de Candolle

in J. Lamarck and A. P. de Candolle, Fl. Franç. ed. 3, 4: 637. 1805, name conserved.

Etymology: Greek korydallis, crested lark
Treatment appears in FNA Volume 3.

Herbs, annual, biennial, or perennial, caulescent, from taproots, tubers, or rhizomes. Stems erect to prostrate, simple or branching. Leaves basal and/or cauline, simple or usually compound; blade with 2-6 orders of leaflets and/or lobes. Inflorescences axillary or terminal, paniculate or racemose, multifloral, sometimes cleistogamous-flowered (in Corydalis flavula, occasionally C. micrantha). Flowers bilaterally symmetric about 1 plane; sepals caducous or persistent; petals distinct or somewhat coherent basally, not spongy; outer petals dissimilar, each with median adaxial keel or crest, sometimes with distal marginal wing, 1 basally spurred, the other sometimes gibbous but not spurred; inner petals connate apically; stamens with nectariferous spur projecting from near base of median filament in bundle opposite spurred petal and adhering to inner surface of petal spur; ovary broadly ovoid to obovoid; stigma persistent, with or without 2 lobes or apical horns, or 4-8 papillar stigmatic surfaces. Capsules dehiscent, 2-valved. Seeds few-many, reniform to subglobose, elaiosome usually present. x = 8.


Temperate North America, Eurasia, and Africa.


Species ca. 100 (10 in the flora).

Several native species of Corydalis have been grown as ornamentals, particularly C. scouleri, C. aurea, C. sempervirens, and C. caseana; they may be found as garden escapes in areas of the continent outside their natural ranges. Two Eurasian species that are widely cultivated in the flora area also escape sometimes, but evidently they are not truly naturalized here. Corydalis lutea (Linneaus) de Candolle, reported from New York and Oregon, can be distinguished from the native species that also are rhizomatous perennials by its yellow petals and axillary racemes. Corydalis solida (Linneaus) Swartz (sometimes identified as C. bulbosa Persoon), reported from Connecticut, Massachusetts, Vermont, and southern Ontario, can be distinguished from the native species that also are tuberous perennials by its lack of sepals, pedicels usually longer than 10 mm, and sometimes yellow petals.


1 Plants perennial; petals not yellow; stigma as long as or longer than wide; capsules oblong to obovoid, reflexed. > 2
1 Plants annual or biennial; petals yellow, or pink tipped yellow; stigma wider than long; capsules narrowly to broadly linear, usually not reflexed. > 5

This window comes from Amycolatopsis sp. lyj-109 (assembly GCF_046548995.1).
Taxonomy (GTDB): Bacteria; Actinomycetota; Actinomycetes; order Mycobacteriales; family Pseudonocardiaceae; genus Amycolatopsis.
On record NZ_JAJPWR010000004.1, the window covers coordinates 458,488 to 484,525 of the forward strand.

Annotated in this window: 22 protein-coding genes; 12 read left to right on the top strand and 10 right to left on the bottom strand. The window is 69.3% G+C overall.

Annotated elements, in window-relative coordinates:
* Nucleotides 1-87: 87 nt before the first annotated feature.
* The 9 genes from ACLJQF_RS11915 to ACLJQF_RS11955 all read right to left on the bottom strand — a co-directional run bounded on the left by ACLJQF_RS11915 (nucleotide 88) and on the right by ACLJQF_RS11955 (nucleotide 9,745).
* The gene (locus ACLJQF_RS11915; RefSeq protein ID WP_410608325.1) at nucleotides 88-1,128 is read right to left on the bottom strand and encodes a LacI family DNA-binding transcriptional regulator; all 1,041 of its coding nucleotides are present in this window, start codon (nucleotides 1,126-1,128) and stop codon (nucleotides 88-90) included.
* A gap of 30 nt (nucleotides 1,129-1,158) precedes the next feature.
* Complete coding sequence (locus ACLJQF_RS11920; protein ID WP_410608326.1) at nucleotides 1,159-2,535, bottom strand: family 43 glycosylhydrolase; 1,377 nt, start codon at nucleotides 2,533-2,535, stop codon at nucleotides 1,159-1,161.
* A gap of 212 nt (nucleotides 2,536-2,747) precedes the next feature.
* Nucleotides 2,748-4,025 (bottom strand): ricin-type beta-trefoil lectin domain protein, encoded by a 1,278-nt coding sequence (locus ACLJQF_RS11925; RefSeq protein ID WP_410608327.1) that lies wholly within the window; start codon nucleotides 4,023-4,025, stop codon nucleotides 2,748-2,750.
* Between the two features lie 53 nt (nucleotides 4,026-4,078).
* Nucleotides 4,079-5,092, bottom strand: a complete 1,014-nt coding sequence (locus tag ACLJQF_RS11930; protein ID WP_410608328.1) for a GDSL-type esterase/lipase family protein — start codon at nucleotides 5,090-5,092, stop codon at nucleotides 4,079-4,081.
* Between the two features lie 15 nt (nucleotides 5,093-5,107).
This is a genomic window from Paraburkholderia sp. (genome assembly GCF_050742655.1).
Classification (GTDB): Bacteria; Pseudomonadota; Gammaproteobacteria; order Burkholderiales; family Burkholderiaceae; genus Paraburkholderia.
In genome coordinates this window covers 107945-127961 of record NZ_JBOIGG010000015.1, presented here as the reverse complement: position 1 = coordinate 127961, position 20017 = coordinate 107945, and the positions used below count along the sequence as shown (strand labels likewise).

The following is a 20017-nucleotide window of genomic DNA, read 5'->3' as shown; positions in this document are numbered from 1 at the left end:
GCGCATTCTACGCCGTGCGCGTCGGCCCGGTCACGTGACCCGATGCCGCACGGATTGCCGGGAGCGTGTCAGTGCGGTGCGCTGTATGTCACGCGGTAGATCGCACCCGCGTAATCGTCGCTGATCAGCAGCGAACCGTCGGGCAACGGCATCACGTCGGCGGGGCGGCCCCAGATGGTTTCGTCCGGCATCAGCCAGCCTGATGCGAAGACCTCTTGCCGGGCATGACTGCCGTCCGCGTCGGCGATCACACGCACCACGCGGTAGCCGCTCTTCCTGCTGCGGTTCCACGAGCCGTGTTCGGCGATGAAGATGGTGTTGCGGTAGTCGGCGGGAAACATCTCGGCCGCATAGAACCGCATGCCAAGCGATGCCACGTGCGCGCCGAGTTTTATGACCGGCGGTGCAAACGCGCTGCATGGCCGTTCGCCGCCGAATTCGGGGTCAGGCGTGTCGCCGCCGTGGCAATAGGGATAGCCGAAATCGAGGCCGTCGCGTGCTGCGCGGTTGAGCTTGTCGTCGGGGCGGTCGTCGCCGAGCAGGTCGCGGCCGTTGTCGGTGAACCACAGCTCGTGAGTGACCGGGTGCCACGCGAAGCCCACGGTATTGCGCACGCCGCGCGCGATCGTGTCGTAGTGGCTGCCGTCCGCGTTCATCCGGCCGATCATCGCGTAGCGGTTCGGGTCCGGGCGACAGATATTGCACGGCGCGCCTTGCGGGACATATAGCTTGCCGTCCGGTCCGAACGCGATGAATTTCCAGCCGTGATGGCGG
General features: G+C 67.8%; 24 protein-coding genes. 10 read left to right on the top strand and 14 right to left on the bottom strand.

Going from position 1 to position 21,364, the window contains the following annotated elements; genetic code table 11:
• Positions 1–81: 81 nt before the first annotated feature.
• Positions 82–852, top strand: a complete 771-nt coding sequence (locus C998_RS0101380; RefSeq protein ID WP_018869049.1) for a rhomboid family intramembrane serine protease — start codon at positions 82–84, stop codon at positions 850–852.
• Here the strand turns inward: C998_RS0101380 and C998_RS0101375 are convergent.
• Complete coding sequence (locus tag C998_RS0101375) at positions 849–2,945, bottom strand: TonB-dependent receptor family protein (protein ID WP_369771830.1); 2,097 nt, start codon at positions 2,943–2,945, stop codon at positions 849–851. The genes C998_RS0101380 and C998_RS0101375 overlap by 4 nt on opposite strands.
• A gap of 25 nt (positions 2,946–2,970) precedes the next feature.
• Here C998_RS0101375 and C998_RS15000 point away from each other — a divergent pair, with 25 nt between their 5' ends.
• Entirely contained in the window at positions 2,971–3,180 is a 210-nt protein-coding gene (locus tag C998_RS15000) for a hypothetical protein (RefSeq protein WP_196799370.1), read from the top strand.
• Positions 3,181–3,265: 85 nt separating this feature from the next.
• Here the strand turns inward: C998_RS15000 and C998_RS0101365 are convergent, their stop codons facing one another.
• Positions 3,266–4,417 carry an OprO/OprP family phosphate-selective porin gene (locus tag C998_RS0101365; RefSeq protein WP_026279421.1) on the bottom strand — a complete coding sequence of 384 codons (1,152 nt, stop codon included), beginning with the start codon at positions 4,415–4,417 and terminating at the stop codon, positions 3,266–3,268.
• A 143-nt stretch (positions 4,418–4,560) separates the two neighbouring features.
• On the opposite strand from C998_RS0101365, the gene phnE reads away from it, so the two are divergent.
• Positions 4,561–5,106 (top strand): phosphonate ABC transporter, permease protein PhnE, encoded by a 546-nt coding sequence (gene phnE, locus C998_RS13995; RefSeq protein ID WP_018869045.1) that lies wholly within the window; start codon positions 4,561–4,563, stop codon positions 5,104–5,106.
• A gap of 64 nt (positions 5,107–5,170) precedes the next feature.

2 Roots small, tuberous, usually forked; petals blue, often purple-tinged; stigma rhomboid, narrower toward base; n British Columbia, w Northwest Territories, Yukon, and Alaska. Corydalis pauciflora
2 Rhizome or roots large and fleshy; petals pink or white; stigma rectangular or triangular, not narrower toward base; w United States and s British Columbia. > 3
3 Primary inflorescence axis with ca. 15–35 flowers; inner petals not tipped deep red or purple; stigma ± triangular; capsules obovoid; seeds ca. 3.5 mm diam. Corydalis scouleri
3 Primary inflorescence axis typically with 50 or more flowers; inner petals tipped red or purple; stigma roughly rectangular; capsules usually ellipsoid; seeds 2–2.5 mm diam. > 4
4 Blades of proximal cauline leaves with ultimate lobes mostly more than 15 mm; spurred petal with marginal wing conspicuous; petals with crest absent or beaklike. Corydalis caseana
4 Blades of proximal cauline leaves with ultimate lobes 5–15 mm; spurred petal with marginal wing inconspicuous or absent; petals with crest present, wrinkled. Corydalis aqua-gelidae
5 Petals pink, tipped yellow, crests absent, claws of inner petals distinctly longer than blades; seeds ca. 1 mm diam. Corydalis sempervirens
5 Petals pale to bright yellow throughout, crests present, claws of inner petals equal to or shorter than blades; seeds 1.5–2 mm diam. > 6
6 Spurred petal 7–9 mm, spur incurved, ca. 2 mm; capsules pendent, pedicels long. Corydalis flavula
6 Spurred petal typically 10–22 mm, spur not appreciably incurved, ca. 4–8 mm; capsules erect (or pendent at maturity in Corydalis aurea), pedicels short. > 7
7 Outer petals with crest conspicuous, marginal wing very broad; capsules usually with basally pustulate whitish hairs. Corydalis crystallina
7 Outer petals with crest inconspicuous, marginal wing medium to narrow; capsules essentially glabrous. > 8
8 Plants frequently bearing inconspicuous cleistogamous flowers; seeds ca. 1.5 mm diam. Corydalis micrantha
8 Plants rarely bearing cleistogamous flowers; seeds ca. 2 mm diam. > 9
9 Seeds appearing distinctly rough under magnification. Corydalis curvisiliqua
9 Seeds appearing essentially smooth under magnification. Corydalis aurea